Behind the strength of Kody Clemens’ power and David Pierce’s faith in his pitching staff, the Longhorn baseball team is back in Omaha at the College World Series. It’s the first appearance since 2014 and a record 36th.
Texas is to college baseball as Notre Dame is to college football or Kentucky is to college basketball. They are a “blue blood” program and make a strong case for the greatest college baseball program of all-time. Maybe that honor goes to Southern California, which has won national championships 12 of the 21 times they’ve been to the CWS — though it’s been 17 years since their last trip to Omaha. Maybe It’s LSU, which has the same amount of national titles as Texas (six) but 18 fewer trips to the CWS.
LISTEN: On Second Thought Ep 102: Texas coach David Pierce on CWS journey; Craig Way, voice of the Longhorns
It’s semantics to argue who’s the best, but Texas has the history to be at the very least one of the two best college baseball programs ever. And why do they hold this distinction?
Here’s a brief recap of every CWS appearance Texas has made, starting with the Bibb Falk era.
California beat Yale 17-8 and 8-7 in a two-game sweep for the title. Maybe the most famous thing about this 1947 tournament is future president George H.W. Bush was Yale’s captain.
Texas, however, also made the eight team postseason that year, along with Clemson, New York University, Illinois, Denver and, of course, Oklahoma. In fact, Texas’ first-ever win in the College World Series was a 10-9 victory over the Sooners in Denver. Texas, coached by Bibb Falk, lost to Cal 8-7 and missed a chance to head to Kalamazoo, Michigan, where the finals were hosted.
Texas finished 20-2 overall with an 18-1 collegiate record.
The first CWS title and the last team to win the CWS outside Omaha, was Falk’s Texas team. The Longhorns, led by Most Outstanding Player Tom Hamilton, defeated Wake Forest in the finals held in Wichita, Kansas, 10-3. The Longhorns won the double elimination tournament by a combined score of 25-5, with two wins over Wake Forest and a win over St. John’s. It’s one of the most dominating performances of the tournament’s early years.
To get there, Texas again beat Oklahoma, 7-3 and 3-2 to win Region C in Austin. Charles Gorin and Murray Wall were a few other notable names on the first title team, a group that went 23-7 overall.
What better way to begin the rich history of the College World Series in Omaha by Texas winning the first title held in Nebraska? The location’s most frequent guest won back-to-back titles in an expanded tournament field. The NCAA did away with preliminary rounds and all the teams were selected and sent to Omaha and Johnny Rosenblatt Stadium.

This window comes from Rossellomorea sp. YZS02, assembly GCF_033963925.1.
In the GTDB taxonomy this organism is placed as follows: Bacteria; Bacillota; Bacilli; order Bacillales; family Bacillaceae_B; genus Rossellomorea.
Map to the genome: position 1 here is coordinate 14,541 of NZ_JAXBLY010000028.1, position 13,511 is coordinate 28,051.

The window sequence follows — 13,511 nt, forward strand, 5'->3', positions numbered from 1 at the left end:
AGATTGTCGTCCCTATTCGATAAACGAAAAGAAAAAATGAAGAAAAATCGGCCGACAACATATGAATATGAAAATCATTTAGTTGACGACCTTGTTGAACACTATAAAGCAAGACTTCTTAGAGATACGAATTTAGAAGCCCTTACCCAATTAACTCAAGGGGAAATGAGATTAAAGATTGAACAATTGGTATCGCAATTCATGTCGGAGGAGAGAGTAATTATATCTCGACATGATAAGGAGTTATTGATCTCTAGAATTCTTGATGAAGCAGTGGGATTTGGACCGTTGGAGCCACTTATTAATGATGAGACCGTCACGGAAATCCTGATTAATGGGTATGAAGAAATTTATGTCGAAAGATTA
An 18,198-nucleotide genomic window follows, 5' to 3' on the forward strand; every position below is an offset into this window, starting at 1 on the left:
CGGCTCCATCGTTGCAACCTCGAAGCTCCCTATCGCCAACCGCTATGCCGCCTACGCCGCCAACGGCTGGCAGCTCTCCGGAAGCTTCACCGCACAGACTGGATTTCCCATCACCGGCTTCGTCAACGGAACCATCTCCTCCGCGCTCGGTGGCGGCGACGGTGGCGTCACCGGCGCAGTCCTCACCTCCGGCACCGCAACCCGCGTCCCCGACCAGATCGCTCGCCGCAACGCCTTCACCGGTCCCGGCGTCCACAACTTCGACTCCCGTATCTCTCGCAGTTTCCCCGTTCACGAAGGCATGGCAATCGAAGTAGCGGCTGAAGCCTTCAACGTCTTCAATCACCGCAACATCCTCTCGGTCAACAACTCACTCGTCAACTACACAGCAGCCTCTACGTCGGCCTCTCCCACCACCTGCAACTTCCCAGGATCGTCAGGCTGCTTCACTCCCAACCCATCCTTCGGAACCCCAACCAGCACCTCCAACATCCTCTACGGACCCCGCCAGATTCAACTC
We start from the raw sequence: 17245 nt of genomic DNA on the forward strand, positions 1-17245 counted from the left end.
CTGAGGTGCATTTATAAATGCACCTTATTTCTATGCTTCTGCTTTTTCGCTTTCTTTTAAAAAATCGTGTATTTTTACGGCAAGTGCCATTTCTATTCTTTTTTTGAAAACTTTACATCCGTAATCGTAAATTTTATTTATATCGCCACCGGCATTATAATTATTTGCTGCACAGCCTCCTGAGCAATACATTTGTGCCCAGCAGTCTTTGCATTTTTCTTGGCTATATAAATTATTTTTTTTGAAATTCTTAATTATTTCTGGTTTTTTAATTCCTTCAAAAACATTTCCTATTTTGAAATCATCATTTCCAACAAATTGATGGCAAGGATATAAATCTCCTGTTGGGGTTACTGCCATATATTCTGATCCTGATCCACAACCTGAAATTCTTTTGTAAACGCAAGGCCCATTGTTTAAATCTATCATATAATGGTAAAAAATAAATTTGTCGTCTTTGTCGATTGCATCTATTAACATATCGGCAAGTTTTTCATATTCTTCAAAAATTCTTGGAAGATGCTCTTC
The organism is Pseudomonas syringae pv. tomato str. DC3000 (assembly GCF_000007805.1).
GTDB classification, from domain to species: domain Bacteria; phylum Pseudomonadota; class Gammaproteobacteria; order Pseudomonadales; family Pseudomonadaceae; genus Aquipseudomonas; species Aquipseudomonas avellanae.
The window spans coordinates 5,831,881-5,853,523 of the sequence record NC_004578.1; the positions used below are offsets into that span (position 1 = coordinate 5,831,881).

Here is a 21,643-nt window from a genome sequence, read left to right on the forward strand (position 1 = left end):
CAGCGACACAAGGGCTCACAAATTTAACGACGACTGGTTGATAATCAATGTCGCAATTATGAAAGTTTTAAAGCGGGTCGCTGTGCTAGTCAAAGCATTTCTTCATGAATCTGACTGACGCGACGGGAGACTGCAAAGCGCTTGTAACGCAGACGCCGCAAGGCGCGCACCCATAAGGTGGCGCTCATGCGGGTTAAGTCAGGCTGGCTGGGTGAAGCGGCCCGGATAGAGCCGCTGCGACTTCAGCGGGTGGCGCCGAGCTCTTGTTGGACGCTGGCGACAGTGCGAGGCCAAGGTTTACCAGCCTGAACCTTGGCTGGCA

The most famous thing that happened in the tournament came via Jim Ehler. The Texas pitcher threw the first no-hitter in CWS history in a 7-0 win over Tufts.
Texas also defeated Rutgers, Colorado A&M and Washington State twice en route to the title. The Longhorns dropped their first game of the tournament to Rutgers, 4-2, and had to battle back in the double-elimination tournament. Texas got revenge on Rutgers and its MOP Ray VanCleef, in a 15-9 win that vaulted Texas, led by Gorin, Wall and Kal Segrist, into the title game against WSU. Texas won 3-0.
Texas was the first team to win the CWS back-to-back and finished 27-6 overall.
Texas lost to Penn State 5-3 and eventual champion Holy Cross 2-1 with a 10-1 win over Oregon State in between in their fourth CWS appearance. Texas was 19-9 overall.
The first time Texas finished as CWS runner-up, the Longhorns played eventual champion Michigan three times over six games, going 1-2 against the Wolverines. The Longhorns also scored wins over Duke and Lafayette during the tournament.
After reaching the College World Series six times over seven seasons from 1949 to 1953, Texas missed the CWS in three consecutive years before returning. They went 1-2 in this tournament, beating Connecticut but losing back-to-back games to Penn State and Notre Dame for a fifth-place finish. Cal won the title with a win over Penn State.
The first of seven CWS appearances in the 1960s, Texas lost its first two games of the field against eventual champion USC and Western Michigan.
Texas dropped its first game to eventual champion Michigan but won three straight games against Colorado State, Ithaca College and Michigan before losing to Santa Clara 4-3.
Texas went 2-2 in the tournament, beating eventual champion USC and Penn State, but losing to Missouri and was knocked out by Arizona.
Texas lost its first two games, losing to Washington State 12-5 and Florida State 3-2. Arizona State would go on to beat Ohio State to win the championship.
The final CWS appearance under Falk. Texas went 1-2, beating Arizona 5-1 but dropping the next games against St. John’s 2-0 and Oklahoma State 6-1.
Falk retired in 1967 after winning 434 games at Texas, 20 Southwest Conference titles, 11 CWS trips and two national championships. The stadium the Longhorns play in today is partially named after him.
CONTINUE: A not so brief history of all of Texas’ 36 trips to the College World Series: Cliff Gustafson era
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